Back to Articles

Competitions in Social Dancing

First off, I'd like to point out that I am a highly competitive person, as anyone close to me can attest. But looking at competitions in dancing has made me realize something, at least about my life:
  • Competitions in objective arenas is good
  • Competitions in subjective arenas is bad
The distinction is very important. In an objective arena, such as playing a game of Monopoly, it is clear who the winner is, according to a system of rules. If you enjoy competing, you can compete in Monopoly (if you like the game) and there is little argument over who the winner is.

Oftentimes I see competition weekends (such as Blues Shout, ULHS, ALHC) that are essentially modelled after older, larger dance competitions such as we see in Ballroom style dancing.

And I think that in many ways it makes sense to have competitions in Ballroom dances. They are a (somewhat) objective form, there is a "correct" way to do them and one can, in some sense, actually measure that.

Blues and Lindy, however, are an entirely different animal. The dances are not formalized and are loaded with improvisation and creative expression. I discuss this further regarding Blues in my article on how Blues is a Street Dance

Because Blues/Lindy is so subjective, the judging is based on personal taste instead of some perfect form that can't be argued with.

Interestingly enough, though, it is my understanding that even in the world of Ballroom dancing, the competitions are filled with politics and nepotism. I know someone who assisted an internationally known ballroom judge who would fill out their scores for the competitors BEFORE the competition began. And this wasn't considered abnormal. If they aren't able to remove these problems from a competition with an objective goal, then what hope do we have?

Competitions bring up huge emotions. Whenever you have a winner, you have one or more losers. And if the losers have lost because of a subjective judgement, they generally will have pained feelings about this.

Maybe they did a better job and the judge wasn't fair, maybe not. Either way, chances are they will feel ripped off. And to some extent, it doesn't even make sense to say "better job" because we are talking about a subjective dance. Some people will think they did a better job, others won't. You're almost guaranteed to have dissatisfaction, though, especially if the stakes of the competition are high, whether in monetary gain, bragging rights or a teaching career.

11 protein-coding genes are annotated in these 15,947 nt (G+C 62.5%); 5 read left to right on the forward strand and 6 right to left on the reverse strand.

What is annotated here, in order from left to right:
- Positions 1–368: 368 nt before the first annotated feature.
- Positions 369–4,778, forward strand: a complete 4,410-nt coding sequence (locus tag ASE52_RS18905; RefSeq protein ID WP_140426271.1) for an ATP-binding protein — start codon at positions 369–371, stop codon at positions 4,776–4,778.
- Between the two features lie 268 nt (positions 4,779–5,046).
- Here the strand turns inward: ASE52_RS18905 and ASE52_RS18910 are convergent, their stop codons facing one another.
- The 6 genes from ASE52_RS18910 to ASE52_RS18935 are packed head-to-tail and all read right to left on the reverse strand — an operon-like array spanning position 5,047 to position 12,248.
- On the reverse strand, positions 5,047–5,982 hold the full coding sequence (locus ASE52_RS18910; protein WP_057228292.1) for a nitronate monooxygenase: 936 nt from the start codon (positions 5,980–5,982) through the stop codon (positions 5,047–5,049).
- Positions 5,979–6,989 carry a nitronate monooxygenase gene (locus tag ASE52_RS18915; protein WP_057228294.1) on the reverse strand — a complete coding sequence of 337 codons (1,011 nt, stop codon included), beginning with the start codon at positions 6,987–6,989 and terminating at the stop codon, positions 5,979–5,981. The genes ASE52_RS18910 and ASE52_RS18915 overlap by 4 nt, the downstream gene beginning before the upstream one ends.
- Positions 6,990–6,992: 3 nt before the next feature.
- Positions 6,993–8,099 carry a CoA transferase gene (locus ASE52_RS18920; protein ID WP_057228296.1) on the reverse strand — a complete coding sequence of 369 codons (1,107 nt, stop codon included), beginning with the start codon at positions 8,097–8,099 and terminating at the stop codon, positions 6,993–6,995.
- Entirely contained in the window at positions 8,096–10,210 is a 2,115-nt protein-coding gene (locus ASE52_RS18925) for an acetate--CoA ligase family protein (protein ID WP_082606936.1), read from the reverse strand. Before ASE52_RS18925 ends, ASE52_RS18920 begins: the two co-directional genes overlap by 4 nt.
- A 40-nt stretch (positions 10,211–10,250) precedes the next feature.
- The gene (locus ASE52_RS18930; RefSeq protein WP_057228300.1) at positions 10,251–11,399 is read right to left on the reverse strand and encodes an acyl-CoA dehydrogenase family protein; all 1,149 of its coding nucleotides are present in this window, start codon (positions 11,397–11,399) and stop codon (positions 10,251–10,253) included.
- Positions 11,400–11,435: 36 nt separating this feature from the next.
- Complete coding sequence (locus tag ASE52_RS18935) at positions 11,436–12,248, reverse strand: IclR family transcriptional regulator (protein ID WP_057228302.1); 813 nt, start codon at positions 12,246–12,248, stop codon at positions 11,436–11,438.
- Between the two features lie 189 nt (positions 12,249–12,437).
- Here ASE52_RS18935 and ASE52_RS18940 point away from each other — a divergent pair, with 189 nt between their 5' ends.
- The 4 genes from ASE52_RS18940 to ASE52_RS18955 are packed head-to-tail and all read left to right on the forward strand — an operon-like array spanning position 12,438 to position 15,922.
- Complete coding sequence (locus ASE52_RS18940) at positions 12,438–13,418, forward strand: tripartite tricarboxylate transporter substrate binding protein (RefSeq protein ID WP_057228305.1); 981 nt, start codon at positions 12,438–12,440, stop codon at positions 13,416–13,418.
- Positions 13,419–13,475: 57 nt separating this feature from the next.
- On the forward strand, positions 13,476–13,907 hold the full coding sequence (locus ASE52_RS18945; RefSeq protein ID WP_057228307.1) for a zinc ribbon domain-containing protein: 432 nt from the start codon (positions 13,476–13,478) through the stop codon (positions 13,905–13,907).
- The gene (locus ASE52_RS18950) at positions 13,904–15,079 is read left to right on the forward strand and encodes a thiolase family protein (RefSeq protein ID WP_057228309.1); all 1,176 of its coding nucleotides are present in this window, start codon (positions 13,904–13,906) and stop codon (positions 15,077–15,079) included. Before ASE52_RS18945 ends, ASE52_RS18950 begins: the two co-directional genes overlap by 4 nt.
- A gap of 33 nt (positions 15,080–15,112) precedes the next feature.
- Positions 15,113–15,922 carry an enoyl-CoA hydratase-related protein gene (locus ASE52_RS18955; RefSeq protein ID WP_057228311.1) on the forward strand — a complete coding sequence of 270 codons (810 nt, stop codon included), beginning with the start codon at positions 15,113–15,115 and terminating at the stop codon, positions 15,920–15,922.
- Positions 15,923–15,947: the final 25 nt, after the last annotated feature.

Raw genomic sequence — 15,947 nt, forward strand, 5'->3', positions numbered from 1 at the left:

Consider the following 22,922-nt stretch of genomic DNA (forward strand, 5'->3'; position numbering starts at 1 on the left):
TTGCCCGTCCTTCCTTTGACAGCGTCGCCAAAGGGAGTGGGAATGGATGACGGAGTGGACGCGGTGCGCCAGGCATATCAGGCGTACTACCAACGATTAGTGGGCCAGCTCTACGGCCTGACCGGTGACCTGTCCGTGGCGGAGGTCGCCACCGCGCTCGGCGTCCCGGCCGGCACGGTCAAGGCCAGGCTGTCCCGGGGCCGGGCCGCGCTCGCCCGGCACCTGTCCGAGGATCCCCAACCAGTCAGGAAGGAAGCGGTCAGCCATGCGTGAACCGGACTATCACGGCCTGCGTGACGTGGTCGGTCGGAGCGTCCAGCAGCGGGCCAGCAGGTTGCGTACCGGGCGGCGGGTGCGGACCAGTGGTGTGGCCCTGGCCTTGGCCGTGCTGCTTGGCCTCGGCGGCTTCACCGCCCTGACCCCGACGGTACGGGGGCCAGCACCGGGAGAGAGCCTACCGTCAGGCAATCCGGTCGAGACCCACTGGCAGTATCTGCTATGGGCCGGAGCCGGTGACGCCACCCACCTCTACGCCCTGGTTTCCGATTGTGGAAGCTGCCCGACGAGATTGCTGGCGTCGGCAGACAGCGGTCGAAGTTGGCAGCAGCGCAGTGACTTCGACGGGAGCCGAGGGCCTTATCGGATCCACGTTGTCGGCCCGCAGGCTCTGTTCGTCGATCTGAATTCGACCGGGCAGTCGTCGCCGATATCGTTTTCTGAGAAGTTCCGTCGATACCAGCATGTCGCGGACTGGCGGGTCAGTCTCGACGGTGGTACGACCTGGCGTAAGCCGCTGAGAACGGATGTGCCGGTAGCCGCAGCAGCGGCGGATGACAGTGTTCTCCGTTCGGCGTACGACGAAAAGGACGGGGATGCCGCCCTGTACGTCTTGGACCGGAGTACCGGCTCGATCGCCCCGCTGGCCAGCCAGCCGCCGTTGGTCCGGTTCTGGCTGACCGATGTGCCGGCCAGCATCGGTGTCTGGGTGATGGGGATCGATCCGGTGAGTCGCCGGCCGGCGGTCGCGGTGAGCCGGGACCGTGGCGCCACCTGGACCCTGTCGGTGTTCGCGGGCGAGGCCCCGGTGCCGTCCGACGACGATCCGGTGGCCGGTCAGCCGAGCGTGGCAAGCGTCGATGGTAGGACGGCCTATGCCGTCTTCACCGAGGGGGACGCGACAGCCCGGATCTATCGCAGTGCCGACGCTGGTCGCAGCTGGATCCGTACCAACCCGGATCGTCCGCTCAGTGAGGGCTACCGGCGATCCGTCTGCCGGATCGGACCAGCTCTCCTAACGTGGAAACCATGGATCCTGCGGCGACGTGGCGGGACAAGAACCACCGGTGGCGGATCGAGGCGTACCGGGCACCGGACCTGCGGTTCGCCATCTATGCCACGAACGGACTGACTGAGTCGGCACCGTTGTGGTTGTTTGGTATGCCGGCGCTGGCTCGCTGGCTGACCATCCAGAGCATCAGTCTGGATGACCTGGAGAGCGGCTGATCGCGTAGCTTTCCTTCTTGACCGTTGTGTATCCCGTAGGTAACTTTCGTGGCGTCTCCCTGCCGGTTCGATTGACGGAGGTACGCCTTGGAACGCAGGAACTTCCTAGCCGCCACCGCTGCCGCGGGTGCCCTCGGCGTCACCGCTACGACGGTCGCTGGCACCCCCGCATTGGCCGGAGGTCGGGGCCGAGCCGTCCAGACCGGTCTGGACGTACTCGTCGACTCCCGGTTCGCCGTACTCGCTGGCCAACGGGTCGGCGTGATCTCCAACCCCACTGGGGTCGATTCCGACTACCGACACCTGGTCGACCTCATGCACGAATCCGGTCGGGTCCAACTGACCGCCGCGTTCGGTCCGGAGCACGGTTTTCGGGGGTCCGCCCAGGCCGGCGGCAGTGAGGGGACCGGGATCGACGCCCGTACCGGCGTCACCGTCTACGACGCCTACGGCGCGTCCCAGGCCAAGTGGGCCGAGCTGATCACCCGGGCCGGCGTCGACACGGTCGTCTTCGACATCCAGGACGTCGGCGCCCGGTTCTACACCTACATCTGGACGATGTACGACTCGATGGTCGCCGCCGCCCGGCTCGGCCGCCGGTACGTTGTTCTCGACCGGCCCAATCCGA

What all of this forgets is that we are a family. Would you want to compete and win against your brothers and sisters if there was a good chance they would be angry and feel like you didn't deserve it afterwards? We are a huge group of interconnected dancers, and together we create something enormous. This creates power, and this creates politics, and I have watched dance scenes eat themselves due to politics. If we want our scene to be happy, then we should go to great lengths to avoid political separation. If you can have honest talks with competitors after most competitions then you'll see that we are not fostering this family togetherness.

Another oddity that comes out of competitions is the selection of teachers. It is generally recognized that those who win competitions have good marketing power for their teaching career. If someone can show me the connection between being able to perform in a competition and being able to transform students into better dancers, I'd love to hear it, but I haven't seen it yet.

Before I sound completely hypocritical (as I have been involved in competitions as a judge and even as a participant years ago), let me make a few points about how I think competitions can be done in a positive manner (or at least in a less damaging way).

  • Make them light-hearted. Don't make people feel like the "best dancer" or "new teacher" award goes to the winner.
  • Judge based on what people care about in the dance. I personally avoid the non-social based competitions such as showcase and the like and stick to Jack and Jill and Strictly competitions.
  • Try to figure out how to avoid as much of the subjective nature of judging as possible, as well as any appearance of the subjective nature of judging. For example, if you have a local dance competition, find judges from outside. Consider audience judging if you can do it without it becoming a popularity contest.
  • Be clear about what you are judging on, have standards and then adhere to them regardless of what you may feel or who you know/like/don't like.
  • If you are entering a competition, embrace the Tao and let go of any desire you have over the outcome (as best as you can. :)

And most of all, be sure to go social dancing afterwards. :)

David Ljung Madison, June 2009

Back to Articles

Post/prescript: Back in 1999, Paul Overton sent out an email about competitions in Swing Dancing that became fairly well know in the scene.

Back in 1996, Nick Cave (though probably not a social dancer) beautifully expressed similar views in his letter to the MTV Music Awards - my narcissistic home page. It don't mean a thing..